Life spans of popular electronic gadgets

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Courtesy of ABC News

Life is fleeting — even for inanimate objects.  Take your favorite iGizmo: How long will it continue to wink and blink, to coo and vibrate, before the digital reaper calls it to the junk heap?

According to  a recent survey by Consumer Reports (“What Breaks, What Doesn’t?”), the answer differs widely, depending on what kind of gizmo you have. The repair rate — meaning failure rate — for laptop computers  three to four years old, for example, is 36 percent. That’s higher than the rate for desktops (32 percent), LCD televisions (15 percent) or plasma TVs (10 percent) of comparable age.

Laptops,  says the magazine, are “among the most repair-prone products you can buy”– on par with the most troublesome riding lawn mowers and side-by-side refrigerators (the survey looked at other kinds of goods besides consumer electronics).

“TVs and cameras are pretty reliable,” says Mark Kotkin, Consumer Reports’ director of survey research, “computers less so.” Digital cameras, he says, typically live eight years before they break, making them among the longest-lived of any gadgets surveyed.

Respondents labeled Gateway’s desktops repair-prone  but Apple’s as reliable. Reliable, too, were Toshiba and Acer laptops. LCD TVs made by Panasonic, Sanyo and Syvania were less likely to die than those made by Westinghouse, Polaroid and Mitsubishi.

Anthony Scarsella, chief gadget officer of, a website where consumers can resell their broken, outmoded or otherwise cast-off electonics, says Apple’s products are among the best made and least likely to break. The reason people sell old iPhones through Gazelle isn’t so much because the phones break as because owners want to upgrade to a newer model, Scarsella says.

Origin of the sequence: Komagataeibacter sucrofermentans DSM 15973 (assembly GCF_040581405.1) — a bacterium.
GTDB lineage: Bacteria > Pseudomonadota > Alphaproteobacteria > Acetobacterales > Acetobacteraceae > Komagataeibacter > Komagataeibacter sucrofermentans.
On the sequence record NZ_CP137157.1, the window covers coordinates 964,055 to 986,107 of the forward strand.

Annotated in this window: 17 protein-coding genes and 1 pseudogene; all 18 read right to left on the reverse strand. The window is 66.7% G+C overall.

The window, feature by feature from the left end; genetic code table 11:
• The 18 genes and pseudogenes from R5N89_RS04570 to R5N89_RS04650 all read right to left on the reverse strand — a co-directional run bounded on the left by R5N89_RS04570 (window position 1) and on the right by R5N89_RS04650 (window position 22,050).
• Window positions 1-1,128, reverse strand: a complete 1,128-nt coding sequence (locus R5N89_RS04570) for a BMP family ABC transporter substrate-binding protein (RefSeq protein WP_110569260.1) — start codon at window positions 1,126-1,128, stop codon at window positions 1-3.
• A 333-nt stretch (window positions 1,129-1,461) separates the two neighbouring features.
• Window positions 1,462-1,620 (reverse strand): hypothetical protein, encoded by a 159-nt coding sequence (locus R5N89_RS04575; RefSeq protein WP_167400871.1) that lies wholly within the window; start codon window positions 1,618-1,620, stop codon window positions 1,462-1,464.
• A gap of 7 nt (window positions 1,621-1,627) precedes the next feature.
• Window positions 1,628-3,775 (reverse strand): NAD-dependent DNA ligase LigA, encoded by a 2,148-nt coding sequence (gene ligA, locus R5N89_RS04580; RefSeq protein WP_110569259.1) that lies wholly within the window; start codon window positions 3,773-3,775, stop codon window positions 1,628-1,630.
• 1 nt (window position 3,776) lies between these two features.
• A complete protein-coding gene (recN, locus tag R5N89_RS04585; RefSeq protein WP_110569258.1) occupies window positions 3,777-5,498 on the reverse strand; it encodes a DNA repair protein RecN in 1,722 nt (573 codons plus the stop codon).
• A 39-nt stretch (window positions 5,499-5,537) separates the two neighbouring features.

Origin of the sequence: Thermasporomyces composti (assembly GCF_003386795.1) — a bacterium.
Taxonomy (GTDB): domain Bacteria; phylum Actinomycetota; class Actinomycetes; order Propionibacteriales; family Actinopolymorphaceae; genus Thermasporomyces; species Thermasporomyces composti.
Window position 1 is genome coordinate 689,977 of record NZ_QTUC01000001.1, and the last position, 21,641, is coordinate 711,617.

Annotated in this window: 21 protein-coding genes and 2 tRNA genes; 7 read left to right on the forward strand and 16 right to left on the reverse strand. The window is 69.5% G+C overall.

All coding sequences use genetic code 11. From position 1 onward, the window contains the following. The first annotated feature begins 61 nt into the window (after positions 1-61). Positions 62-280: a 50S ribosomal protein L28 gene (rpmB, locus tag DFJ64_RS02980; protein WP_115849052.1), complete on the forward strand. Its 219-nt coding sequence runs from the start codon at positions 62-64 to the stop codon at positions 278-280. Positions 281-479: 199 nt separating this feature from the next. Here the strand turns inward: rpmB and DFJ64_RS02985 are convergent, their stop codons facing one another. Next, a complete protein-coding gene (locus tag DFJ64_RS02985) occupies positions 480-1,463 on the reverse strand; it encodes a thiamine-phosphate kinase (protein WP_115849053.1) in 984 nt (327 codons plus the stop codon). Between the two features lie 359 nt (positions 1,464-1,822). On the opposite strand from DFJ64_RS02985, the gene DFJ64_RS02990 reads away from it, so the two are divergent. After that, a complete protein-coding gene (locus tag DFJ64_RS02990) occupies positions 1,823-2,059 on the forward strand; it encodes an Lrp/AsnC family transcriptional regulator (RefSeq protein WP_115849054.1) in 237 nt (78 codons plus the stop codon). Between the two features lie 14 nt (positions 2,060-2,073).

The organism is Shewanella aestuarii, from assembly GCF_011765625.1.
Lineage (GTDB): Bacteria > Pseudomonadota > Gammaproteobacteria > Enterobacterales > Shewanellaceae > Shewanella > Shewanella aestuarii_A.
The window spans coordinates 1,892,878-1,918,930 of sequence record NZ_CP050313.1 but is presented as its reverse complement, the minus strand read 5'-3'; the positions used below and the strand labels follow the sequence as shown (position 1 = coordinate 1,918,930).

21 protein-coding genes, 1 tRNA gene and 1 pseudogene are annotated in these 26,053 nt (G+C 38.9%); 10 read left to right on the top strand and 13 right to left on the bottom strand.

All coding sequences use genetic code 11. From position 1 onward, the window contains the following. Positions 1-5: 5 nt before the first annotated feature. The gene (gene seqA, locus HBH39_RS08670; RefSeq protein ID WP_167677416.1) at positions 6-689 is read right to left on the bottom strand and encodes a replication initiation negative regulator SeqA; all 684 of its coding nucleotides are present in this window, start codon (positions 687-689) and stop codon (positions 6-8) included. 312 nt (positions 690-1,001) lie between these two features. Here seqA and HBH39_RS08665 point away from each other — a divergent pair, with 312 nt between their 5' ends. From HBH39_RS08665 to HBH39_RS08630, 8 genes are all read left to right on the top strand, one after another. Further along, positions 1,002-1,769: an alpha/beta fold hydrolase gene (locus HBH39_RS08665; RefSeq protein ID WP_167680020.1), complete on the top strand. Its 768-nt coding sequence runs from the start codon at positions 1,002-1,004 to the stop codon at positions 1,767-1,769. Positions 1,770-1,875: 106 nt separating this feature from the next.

Even the life cycle of an iPhone, though, is limited: Its built-in battery, according to website eHow, can take only so many rechargings and begins to die after several hundred chargings or two or three years. At that point, the owner faces the choice of paying Apple to put in a new battery or buying a new phone. It’s easier to buy a new model, says Scarcella, and the cost, especially if you resell your dead phone, is not significantly higher. “The iPhone, the iPad, the MacBook Air, the Macbook Pro — all hold their value very well,” he says. “When you sell them, you can get a pretty good return.”

He says he does see dead and broken gadgets, but fewer all the time, since consumers, having wised up to their gadgets’ resale values, are taking better care of them. “Cases and screen-protectors are now a billion-dollar industry.” What still breaks? “The cheaper stuff, things with hinges or a lot of glass. You drop it, it breaks. Unless you’ve invested in a good quality case.”

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